'She done Coriolanus at the Convent’: empowerment and entrapment in Teresa Deevy’s In Search of Valour

Maley, W. (2019) 'She done Coriolanus at the Convent’: empowerment and entrapment in Teresa Deevy’s In Search of Valour. Irish University Review, 49(2), pp. 356-369. (doi: 10.3366/iur.2019.0411)

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This essay explores the gender politics of a neglected one-act play by Teresa Deevy, first staged at the Abbey in 1931, that revolves around the young female protagonist’s recollection of a convent production of Shakespeare’s Coriolanus in which the title role was taken by a young woman. This role model offers inspiration for a character confined as a domestic servant and defiantly seeking an alternative to the stultifying circumstances of life in rural Free State Ireland. While Ellie Irwin resembles other spirited Deevy heroines, the doubling of the young servant with her memory of Charlotta Burke as a non-cross-dressed Coriolanus adds a different dramatic dimension and raises questions of gender performance that the play’s critical reception has not always acknowledged.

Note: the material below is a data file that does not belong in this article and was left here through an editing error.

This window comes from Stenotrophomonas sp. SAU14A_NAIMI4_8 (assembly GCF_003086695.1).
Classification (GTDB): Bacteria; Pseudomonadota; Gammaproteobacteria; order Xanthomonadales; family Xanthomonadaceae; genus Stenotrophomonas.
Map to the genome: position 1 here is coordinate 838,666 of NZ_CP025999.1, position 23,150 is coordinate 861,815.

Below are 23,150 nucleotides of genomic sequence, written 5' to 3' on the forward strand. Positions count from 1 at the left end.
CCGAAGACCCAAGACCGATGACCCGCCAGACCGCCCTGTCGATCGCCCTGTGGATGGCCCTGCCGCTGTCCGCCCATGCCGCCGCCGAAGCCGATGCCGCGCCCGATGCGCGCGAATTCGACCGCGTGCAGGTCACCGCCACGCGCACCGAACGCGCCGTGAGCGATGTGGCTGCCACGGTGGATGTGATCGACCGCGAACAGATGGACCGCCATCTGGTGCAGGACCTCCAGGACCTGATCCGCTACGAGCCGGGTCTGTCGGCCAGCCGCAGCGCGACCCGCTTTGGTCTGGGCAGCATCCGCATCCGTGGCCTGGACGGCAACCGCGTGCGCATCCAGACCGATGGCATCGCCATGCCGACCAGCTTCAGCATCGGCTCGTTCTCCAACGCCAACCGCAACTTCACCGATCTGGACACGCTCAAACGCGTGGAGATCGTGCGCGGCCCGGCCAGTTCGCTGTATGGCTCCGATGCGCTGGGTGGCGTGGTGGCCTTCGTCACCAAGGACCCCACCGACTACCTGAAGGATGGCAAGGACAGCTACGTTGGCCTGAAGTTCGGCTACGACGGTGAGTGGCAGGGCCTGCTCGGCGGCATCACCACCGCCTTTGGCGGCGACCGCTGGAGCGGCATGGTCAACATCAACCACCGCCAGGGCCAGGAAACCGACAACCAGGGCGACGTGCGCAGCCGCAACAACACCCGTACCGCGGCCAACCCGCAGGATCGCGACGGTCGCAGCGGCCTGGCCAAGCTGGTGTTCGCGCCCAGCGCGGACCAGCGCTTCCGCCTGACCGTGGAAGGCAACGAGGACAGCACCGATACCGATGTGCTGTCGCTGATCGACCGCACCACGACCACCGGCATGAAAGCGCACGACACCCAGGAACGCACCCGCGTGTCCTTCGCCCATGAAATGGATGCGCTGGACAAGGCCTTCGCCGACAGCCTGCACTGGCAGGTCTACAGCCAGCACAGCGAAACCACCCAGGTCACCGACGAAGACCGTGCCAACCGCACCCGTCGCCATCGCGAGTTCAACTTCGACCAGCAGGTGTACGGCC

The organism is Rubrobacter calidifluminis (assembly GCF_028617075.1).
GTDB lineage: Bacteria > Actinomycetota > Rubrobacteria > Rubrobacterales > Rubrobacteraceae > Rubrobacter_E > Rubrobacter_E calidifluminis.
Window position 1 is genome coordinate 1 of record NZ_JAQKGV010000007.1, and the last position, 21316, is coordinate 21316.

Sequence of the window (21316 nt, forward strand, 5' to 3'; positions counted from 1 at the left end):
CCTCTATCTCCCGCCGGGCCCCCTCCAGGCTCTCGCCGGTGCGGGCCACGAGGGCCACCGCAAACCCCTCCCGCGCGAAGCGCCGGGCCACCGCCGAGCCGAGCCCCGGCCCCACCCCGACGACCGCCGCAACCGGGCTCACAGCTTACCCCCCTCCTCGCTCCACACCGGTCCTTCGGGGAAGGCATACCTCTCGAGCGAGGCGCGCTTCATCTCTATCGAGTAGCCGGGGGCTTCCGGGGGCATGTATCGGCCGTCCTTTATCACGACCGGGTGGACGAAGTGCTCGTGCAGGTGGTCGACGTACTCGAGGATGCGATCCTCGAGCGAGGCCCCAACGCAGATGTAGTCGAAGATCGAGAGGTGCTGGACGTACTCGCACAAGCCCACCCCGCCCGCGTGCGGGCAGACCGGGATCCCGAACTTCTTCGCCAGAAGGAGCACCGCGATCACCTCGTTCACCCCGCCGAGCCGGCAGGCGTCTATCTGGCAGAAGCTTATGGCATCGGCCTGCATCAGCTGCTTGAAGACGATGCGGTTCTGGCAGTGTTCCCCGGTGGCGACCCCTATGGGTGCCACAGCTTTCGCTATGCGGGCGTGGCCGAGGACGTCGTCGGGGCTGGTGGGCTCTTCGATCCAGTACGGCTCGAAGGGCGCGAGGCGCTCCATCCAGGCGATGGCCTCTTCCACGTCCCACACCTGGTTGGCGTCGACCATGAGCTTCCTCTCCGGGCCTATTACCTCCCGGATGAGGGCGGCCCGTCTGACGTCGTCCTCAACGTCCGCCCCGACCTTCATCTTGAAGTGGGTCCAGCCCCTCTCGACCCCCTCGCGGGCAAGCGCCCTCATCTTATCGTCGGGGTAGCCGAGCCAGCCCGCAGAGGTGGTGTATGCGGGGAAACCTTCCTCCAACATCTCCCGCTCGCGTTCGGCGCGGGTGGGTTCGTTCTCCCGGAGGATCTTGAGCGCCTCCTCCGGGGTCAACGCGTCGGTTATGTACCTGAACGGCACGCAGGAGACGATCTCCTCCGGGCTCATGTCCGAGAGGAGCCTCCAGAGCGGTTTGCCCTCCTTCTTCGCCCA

Item Type:Articles
Keywords:Teresa Deevy, Coriolanus, Shakespeare, Abbey Theatre, Ireland, drama, gender.
Glasgow Author(s) Enlighten ID:Maley, Professor Willy
Authors: Maley, W.
College/School:College of Arts > School of Critical Studies > English Literature
Journal Name:Irish University Review
Publisher:Edinburgh University Press
ISSN (Online):2047-2153
Published Online:15 November 2019
Copyright Holders:Copyright © 2019 Edinburgh University Press
First Published:First published in Irish University Review 49(2):356-369
Publisher Policy:Reproduced in accordance with the copyright policy of the publisher

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